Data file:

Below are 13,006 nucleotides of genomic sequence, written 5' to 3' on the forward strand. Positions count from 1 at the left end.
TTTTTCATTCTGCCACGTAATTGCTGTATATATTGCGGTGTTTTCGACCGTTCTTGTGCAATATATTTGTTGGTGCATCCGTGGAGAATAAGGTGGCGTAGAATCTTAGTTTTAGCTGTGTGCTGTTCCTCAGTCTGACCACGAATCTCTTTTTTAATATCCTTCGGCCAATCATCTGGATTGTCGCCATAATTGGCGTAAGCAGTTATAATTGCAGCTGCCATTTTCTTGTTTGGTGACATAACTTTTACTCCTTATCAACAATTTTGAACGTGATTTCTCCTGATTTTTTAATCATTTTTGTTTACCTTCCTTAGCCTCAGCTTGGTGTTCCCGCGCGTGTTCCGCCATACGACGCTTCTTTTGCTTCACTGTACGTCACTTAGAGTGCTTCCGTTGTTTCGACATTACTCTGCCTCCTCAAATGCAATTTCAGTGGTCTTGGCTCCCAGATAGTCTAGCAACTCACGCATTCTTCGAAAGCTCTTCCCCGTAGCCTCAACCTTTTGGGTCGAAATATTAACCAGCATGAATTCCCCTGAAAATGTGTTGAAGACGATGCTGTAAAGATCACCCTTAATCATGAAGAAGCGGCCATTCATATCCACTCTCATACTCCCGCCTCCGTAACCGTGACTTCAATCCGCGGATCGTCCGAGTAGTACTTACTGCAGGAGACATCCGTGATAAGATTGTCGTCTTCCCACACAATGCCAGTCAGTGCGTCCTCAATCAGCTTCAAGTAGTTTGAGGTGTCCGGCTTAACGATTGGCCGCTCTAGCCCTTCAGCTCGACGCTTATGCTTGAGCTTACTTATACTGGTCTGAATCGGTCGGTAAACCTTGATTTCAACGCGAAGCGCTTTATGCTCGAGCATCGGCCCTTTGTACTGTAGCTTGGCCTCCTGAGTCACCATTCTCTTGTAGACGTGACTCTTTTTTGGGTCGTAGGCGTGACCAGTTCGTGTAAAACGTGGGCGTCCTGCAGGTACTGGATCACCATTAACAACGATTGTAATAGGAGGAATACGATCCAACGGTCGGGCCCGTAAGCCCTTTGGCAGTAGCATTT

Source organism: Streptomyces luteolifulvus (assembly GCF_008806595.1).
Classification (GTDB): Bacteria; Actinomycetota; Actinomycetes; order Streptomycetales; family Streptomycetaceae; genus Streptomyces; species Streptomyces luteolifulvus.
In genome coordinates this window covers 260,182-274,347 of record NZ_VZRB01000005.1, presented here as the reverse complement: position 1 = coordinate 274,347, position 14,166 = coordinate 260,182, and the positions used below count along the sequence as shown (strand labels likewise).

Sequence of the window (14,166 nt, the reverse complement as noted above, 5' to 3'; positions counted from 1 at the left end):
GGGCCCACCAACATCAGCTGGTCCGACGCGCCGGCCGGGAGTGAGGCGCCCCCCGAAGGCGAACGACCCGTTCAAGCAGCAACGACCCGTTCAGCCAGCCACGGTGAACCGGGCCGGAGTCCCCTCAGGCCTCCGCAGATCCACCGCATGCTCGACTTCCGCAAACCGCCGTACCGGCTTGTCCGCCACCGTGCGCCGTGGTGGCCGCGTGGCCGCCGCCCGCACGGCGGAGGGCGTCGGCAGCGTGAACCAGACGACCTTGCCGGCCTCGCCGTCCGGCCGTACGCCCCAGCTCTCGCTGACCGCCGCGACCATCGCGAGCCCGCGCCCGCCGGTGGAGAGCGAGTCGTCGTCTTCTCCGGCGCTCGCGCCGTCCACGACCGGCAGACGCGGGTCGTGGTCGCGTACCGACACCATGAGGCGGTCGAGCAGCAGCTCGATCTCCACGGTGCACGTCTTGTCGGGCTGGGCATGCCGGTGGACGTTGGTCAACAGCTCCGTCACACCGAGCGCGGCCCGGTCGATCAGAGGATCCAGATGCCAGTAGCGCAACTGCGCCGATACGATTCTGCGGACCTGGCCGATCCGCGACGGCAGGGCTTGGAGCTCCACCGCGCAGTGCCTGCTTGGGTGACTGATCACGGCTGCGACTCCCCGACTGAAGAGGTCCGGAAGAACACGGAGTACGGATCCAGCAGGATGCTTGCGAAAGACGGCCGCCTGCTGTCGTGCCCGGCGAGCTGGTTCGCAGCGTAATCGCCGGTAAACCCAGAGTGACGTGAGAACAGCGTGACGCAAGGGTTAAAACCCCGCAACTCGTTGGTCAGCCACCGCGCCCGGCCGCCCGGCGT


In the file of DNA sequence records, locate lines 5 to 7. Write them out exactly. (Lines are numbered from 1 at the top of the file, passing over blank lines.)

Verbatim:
In genome coordinates this window covers 260,182-274,347 of record NZ_VZRB01000005.1, presented here as the reverse complement: position 1 = coordinate 274,347, position 14,166 = coordinate 260,182, and the positions used below count along the sequence as shown (strand labels likewise).

Sequence of the window (14,166 nt, the reverse complement as noted above, 5' to 3'; positions counted from 1 at the left end):
GGGCCCACCAACATCAGCTGGTCCGACGCGCCGGCCGGGAGTGAGGCGCCCCCCGAAGGCGAACGACCCGTTCAAGCAGCAACGACCCGTTCAGCCAGCCACGGTGAACCGGGCCGGAGTCCCCTCAGGCCTCCGCAGATCCACCGCATGCTCGACTTCCGCAAACCGCCGTACCGGCTTGTCCGCCACCGTGCGCCGTGGTGGCCGCGTGGCCGCCGCCCGCACGGCGGAGGGCGTCGGCAGCGTGAACCAGACGACCTTGCCGGCCTCGCCGTCCGGCCGTACGCCCCAGCTCTCGCTGACCGCCGCGACCATCGCGAGCCCGCGCCCGCCGGTGGAGAGCGAGTCGTCGTCTTCTCCGGCGCTCGCGCCGTCCACGACCGGCAGACGCGGGTCGTGGTCGCGTACCGACACCATGAGGCGGTCGAGCAGCAGCTCGATCTCCACGGTGCACGTCTTGTCGGGCTGGGCATGCCGGTGGACGTTGGTCAACAGCTCCGTCACACCGAGCGCGGCCCGGTCGATCAGAGGATCCAGATGCCAGTAGCGCAACTGCGCCGATACGATTCTGCGGACCTGGCCGATCCGCGACGGCAGGGCTTGGAGCTCCACCGCGCAGTGCCTGCTTGGGTGACTGATCACGGCTGCGACTCCCCGACTGAAGAGGTCCGGAAGAACACGGAGTACGGATCCAGCAGGATGCTTGCGAAAGACGGCCGCCTGCTGTCGTGCCCGGCGAGCTGGTTCGCAGCGTAATCGCCGGTAAACCCAGAGTGACGTGAGAACAGCGTGACGCAAGGGTTAAAACCCCGCAACTCGTTGGTCAGCCACCGCGCCCGGCCGCCCGGCGT